What does 'a bed of roses' mean?

Literally, a 'bed of roses' describes a formal or semi-formal flower bed dedicated to growing roses, in a private or public garden.

Figuratively, as an idiom, the phrase means - of a person or animal - (living in, or being in) a state of luxury; an environment or situation of ease, comfort and pleasure.

The idiom is said to originate with the English poet Christopher Marlowe's poem, 'The Passionate Shepherd to his Love', published postumously in 1599 (the poet died in 1593), but thought to have been written in his early years between the ages of sixteen and twenty three:

'And I will make thee beds of roses

And a thousand fragrant posies,

A cap of flowers and a kirtle

Embroidered all with leaves of myrtle;'

Certainly the figurative use of the phrase 'bed of roses' traces back to 1590s English, though whether the poem came first or whether the phrase, already in use, inspired the poet cannot be known. In his reference to 'beds of roses' the poet isn't suggesting the shepherd's lady will lie, possibly with the shepherd, upon great, fragrant piles of rose-petals; Marlowe has the shepherd, instead, simply promising to dig flowerbeds and plant a lot of roses for the delight of his darling. The noun 'bed', describing a garden bed, as well as a shallow bed dug in the earth for sleeping (as many shepherds and other rural workers would have slept), goes back to Old English and Old Saxon, and roses - as well as other cultivated plants - were grown in beds long before Marlowe's shepherd offered to do some gardening for his love.

Today, with literal beds of roses less commonly found in urban gardens, the imagery evoked by the phrase 'bed of roses' does not usually include vistas of rose-gardens; more popularly the images are of rose flowers, or petals, strewn or heaped lavishly about the place, frequently with people or pampered pets lying luxuriously in or upon them.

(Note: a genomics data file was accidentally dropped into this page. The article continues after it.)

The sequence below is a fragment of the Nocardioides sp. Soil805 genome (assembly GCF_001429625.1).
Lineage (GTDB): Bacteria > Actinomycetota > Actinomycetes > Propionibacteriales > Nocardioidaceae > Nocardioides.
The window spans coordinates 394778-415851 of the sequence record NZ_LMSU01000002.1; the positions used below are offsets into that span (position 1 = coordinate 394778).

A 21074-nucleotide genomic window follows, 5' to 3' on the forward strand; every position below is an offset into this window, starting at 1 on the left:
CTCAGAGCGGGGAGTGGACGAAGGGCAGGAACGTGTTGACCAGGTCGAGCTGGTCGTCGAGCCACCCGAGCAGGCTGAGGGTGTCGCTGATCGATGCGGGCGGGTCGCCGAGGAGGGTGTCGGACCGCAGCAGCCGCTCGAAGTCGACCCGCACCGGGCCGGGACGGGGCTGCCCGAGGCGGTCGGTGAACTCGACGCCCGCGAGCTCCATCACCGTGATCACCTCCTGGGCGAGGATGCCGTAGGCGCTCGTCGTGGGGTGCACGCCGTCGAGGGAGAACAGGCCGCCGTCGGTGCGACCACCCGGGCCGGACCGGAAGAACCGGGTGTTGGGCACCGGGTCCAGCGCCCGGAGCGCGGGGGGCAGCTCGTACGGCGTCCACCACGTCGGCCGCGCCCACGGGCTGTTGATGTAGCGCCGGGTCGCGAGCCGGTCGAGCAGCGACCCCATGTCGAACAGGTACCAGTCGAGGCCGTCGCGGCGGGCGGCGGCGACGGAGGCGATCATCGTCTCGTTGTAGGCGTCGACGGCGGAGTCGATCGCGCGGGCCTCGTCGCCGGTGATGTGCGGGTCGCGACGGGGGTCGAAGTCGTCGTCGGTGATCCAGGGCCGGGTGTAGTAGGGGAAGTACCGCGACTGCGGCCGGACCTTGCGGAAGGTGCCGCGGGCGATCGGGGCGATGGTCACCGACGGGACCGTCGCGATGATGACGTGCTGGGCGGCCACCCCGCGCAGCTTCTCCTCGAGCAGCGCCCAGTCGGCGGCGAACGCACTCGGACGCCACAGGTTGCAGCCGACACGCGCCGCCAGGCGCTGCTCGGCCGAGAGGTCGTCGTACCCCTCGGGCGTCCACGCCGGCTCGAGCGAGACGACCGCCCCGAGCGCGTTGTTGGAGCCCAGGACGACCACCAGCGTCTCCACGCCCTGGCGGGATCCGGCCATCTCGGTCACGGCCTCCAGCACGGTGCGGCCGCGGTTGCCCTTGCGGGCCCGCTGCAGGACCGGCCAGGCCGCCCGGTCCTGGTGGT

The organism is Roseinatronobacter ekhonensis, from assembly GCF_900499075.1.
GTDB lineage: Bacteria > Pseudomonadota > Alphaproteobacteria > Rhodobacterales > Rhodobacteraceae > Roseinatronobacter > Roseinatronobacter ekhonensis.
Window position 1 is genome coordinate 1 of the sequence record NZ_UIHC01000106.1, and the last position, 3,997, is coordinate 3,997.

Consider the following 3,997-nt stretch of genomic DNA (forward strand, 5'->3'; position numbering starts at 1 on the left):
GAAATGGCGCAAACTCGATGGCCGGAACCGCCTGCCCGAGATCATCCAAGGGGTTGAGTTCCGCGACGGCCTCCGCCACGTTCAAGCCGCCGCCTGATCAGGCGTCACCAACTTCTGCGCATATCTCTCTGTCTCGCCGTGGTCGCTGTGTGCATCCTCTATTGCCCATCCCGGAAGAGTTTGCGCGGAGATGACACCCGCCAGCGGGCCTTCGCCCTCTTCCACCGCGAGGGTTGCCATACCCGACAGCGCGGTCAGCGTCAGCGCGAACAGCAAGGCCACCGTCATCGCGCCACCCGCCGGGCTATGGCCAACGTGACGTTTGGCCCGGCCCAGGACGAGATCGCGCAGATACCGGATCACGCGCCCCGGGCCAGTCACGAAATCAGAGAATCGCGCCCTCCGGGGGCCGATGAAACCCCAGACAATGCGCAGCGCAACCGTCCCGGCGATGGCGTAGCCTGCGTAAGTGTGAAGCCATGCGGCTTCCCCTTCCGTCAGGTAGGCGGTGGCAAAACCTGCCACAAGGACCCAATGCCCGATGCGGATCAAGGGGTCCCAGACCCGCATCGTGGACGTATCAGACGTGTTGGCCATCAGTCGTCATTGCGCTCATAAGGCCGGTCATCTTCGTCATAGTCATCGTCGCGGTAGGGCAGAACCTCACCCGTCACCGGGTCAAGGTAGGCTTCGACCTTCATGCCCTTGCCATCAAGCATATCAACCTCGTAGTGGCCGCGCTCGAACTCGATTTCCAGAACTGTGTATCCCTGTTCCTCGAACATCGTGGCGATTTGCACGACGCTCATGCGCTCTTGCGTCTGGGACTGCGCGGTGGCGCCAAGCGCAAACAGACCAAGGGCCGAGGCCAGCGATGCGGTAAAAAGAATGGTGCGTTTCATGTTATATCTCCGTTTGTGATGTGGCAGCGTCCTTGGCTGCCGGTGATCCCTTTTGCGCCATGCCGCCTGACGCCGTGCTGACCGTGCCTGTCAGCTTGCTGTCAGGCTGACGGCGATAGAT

Recent usage of the phrase include the 1996 movie, 'Bed of Roses', a romantic drama about a girl and a florist, and, in Australia, the television drama, 'Bed of Roses', a light one-hour drama series due to conclude in 2011, about a woman who loses her life of privilege and comfort and finds happiness and histrionics in a little country town. As well, musician Jon Bon Jovi composed and released a song titled 'Bed of Roses', ©1992.
Rose petals are notably soft, and it is sometimes imagined that it would be very nice to sleep on them, although in practice this is rarely done because they won't last very long, and it would be ridiculously expensive to buy new rose petals every night. But nonetheless, the proverbial bed of roses is used as a metaphor for things being really nice. And things are not always really nice. Sometimes they are pretty bad. So, life is not always a bed of roses.
Bed of roses means: * a pleasant or easy situation * a comfortable or luxurious position Like if someone was to say to you 'life's not all a bed of roses' they would mean that life isn't always easy and simple
That is in our life is full of ups and downs. There will be both pleasure and sorrow. At times it may be a bed of thorns. so we can say life is not a bed of roses.
This is a line of poetry - it means just what it sounds like. The shepherd is saying that he will make his girlfriend a bed of roses. People in love promise elaborate things, and poets come up with some pretty odd ideas.